Representative Al Edwards, a Democrat from Houston, introduced a bill calling for Juneteenth to become a state holiday. The state legislature passed the act in 1979, and Governor William P. Clements, Jr., signed it into law. The first state-sponsored Juneteenth celebration took place in 1980. In succeeding years, Juneteenth also had an impact outside the state. African American Texans who moved to Louisiana and Oklahoma have taken the celebration with them. In 1991 the Anacostia Museum of the Smithsonian Institution sponsored "Juneteenth '91, Freedom Revisited," featuring public speeches, African American arts and crafts, and other cultural programs. There, as in Texas, the state of its origin, Juneteenth has provided the public the opportunity to recall the milestone in human rights the day represents for African Americans.

Perhaps the most significant turning point in the contemporary recognition of Juneteenth occurred in 2020 in the wake of the death of former Houston resident George Floyd at the hands of Minneapolis police officers. That year, immeasurable Juneteenth observations also called for police reforms. University of Texas African American history professor Daina Ramey Berry, a guest for the New York Times Juneteenth podcast, noted, “When I think about Juneteenth as Emancipation Day, and I think about this moment, I feel like we still need to be emancipated.” Opal Lee, a ninety-three-year-old retired Fort Worth educator and civic leader, also saw the 2020 Juneteenth celebration as the opportunity to call greater attention to her more than forty-year quest to ensure that the day became a national holiday. By late June 2020 her petition to achieve that goal had reached one million signatures. Moreover, in 2020 residents in all major regions in the state observed the event, but due to the coronavirus pandemic that limited public gatherings, celebrations were held through online communications platforms. Thus in 2020, at a critical juncture in the state’s and nation’s history, Juneteenth became a celebration of freedom steeped in the centuries-long struggle to end racism in America.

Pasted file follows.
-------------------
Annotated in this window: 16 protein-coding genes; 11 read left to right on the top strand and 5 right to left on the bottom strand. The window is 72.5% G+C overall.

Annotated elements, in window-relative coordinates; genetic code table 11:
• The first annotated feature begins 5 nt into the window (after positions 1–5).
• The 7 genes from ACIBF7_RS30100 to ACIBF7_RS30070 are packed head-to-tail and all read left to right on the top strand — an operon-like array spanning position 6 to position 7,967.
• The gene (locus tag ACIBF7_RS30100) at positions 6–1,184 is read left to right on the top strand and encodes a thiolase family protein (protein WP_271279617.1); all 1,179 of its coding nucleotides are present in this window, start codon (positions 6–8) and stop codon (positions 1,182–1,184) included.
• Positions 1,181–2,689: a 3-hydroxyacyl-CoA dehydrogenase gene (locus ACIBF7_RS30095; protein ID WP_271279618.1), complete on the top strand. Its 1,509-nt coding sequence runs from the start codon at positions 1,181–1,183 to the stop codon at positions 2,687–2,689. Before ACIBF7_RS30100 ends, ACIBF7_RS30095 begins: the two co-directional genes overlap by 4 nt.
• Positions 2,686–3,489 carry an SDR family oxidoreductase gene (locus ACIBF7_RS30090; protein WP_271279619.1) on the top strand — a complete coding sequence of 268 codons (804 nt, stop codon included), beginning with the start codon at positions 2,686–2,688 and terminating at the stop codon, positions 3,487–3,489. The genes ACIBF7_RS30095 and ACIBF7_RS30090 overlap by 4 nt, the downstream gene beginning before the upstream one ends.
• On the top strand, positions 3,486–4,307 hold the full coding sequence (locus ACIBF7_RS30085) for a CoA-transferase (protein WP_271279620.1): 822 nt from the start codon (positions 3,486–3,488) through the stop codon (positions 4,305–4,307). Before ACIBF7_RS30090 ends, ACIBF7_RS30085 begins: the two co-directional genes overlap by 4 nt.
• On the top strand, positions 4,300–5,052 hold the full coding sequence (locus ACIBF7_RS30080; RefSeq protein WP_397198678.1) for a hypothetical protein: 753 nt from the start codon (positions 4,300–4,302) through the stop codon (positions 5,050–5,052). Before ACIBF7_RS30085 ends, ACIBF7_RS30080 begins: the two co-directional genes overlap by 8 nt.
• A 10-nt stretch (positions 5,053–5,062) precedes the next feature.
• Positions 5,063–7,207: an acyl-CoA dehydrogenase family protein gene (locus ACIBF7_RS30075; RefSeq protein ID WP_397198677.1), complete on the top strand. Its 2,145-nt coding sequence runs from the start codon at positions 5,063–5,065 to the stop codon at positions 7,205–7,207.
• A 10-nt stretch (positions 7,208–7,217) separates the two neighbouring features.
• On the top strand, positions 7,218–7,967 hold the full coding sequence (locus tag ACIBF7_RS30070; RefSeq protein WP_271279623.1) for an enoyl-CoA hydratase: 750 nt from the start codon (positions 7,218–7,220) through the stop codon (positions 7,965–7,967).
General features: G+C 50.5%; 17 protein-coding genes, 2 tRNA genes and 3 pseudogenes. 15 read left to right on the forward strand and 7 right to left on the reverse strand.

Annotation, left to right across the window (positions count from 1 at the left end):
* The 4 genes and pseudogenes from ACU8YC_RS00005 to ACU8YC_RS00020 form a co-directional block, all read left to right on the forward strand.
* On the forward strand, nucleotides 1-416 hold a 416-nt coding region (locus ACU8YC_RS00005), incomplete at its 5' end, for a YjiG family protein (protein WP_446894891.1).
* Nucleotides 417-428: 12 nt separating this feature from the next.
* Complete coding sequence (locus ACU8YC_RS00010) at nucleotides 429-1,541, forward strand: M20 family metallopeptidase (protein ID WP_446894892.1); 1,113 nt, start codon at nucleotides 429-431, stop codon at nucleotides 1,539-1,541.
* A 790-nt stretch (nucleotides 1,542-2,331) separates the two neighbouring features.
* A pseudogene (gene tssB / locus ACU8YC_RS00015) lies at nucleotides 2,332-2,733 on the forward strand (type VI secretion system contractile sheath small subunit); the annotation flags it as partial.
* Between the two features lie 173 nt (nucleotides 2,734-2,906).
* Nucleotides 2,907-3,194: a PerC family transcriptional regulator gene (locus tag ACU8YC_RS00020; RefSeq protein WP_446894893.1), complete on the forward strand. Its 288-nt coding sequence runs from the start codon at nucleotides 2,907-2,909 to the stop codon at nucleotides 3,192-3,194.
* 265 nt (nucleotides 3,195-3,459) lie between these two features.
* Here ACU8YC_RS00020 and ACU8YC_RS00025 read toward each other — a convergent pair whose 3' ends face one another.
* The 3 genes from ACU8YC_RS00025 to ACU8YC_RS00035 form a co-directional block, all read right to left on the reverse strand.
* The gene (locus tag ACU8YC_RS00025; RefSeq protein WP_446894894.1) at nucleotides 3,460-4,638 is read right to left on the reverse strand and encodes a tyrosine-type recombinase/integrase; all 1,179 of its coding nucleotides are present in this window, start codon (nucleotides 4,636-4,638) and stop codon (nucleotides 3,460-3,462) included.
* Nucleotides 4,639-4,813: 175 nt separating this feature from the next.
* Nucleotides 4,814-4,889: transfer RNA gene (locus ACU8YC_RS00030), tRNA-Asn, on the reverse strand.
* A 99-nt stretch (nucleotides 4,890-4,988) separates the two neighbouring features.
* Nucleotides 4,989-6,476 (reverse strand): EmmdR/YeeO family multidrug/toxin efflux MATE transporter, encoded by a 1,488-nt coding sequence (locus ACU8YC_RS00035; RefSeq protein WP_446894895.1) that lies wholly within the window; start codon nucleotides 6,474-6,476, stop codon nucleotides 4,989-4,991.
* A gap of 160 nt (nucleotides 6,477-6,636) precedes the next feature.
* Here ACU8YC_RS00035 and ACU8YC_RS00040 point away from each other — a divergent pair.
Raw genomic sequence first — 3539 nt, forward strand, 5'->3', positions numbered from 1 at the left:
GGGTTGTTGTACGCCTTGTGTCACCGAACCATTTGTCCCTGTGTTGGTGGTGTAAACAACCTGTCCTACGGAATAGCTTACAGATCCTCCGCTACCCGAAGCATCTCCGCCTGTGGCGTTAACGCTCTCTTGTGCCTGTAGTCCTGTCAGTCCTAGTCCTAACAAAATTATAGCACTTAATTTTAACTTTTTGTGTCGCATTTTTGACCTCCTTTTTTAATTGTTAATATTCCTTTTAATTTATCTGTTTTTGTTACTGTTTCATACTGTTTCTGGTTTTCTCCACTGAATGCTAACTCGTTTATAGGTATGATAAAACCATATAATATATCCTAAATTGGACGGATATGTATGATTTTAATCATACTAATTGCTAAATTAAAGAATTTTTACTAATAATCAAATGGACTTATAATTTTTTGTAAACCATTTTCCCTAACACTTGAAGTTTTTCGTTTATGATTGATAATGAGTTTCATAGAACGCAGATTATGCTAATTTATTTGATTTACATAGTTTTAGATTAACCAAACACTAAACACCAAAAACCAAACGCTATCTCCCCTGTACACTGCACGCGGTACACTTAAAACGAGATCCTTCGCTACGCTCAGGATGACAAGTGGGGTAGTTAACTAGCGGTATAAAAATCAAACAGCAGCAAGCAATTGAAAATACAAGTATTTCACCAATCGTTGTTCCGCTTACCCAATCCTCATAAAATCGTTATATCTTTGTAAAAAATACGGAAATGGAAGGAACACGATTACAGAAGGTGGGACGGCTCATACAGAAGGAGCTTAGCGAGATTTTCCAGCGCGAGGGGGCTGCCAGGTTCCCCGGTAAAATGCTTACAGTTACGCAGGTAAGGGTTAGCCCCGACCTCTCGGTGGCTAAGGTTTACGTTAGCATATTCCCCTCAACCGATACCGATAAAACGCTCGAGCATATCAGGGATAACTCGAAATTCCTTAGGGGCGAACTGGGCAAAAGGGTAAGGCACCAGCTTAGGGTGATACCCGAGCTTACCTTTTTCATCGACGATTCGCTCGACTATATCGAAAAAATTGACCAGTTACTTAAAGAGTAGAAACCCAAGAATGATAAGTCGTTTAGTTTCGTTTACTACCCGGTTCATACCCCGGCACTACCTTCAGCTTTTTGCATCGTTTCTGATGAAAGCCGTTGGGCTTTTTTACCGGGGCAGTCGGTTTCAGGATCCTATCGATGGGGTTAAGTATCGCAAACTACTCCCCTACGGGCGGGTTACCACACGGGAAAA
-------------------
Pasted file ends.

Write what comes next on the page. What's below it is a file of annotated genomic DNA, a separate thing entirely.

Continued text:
Jackson Adams, “Juneteenth Celebrations, Today and Beyond,” Globe Times, June 19, 2020 (https://www.swglobetimes.com/juneteenth-celebrations-today-and-beyond/), accessed June 24, 2020. Randolph B. Campbell, "The End of Slavery in Texas: A Research Note," Southwestern Historical Quarterly 88 (July 1984). Gregg Cantrell and Elizabeth Hayes Turner, eds., Lone Star Pasts: Memory and History in Texas (College Station: Texas A&M University Press, 2007). “The History and Meaning of Juneteenth,” New York Times Podcast, June 19, 2020 (https://www.nytimes.com/2020/06/19/podcasts/the-daily/juneteenth-emancipation-day-black-lives-matter.html), accessed June 24, 2020. Doris Hollis Pemberton, Juneteenth at Comanche Crossing (Austin: Eakin Press, 1983). “Opal Lee Juneteenth petition reaches 1 million signatures,” Fort Worth Business Press, June 22, 2020 (https://fortworthbusiness.com/news/opal-lee-juneteenth-petitioin-reaches-1-million-signatures/), accessed June 25, 2020. Vertical Files, Dolph Briscoe Center for American History, University of Texas at Austin. William H. Wiggins, Jr., O Freedom! Afro-American Emancipation Celebrations (Knoxville: University of Tennessee Press, 1987). David A. Williams, The Emancipation Proclamation of 1863 and the Emancipation Proclamation, Texas Style (June 19, 1865) (Austin: Williams Independent Research Enterprises, 1979).

Categories:

  • Peoples
  • African Americans
  • Activism and Social Reform
  • Civil Rights, Segregation, and Slavery

Time Periods:

  • Civil War
  • Reconstruction

The following, adapted from the Chicago Manual of Style, 15th edition, is the preferred citation for this entry.

Teresa Palomo Acosta, “Juneteenth,” Handbook of Texas Online, accessed September 28, 2020, https://www.tshaonline.org/handbook/entries/juneteenth.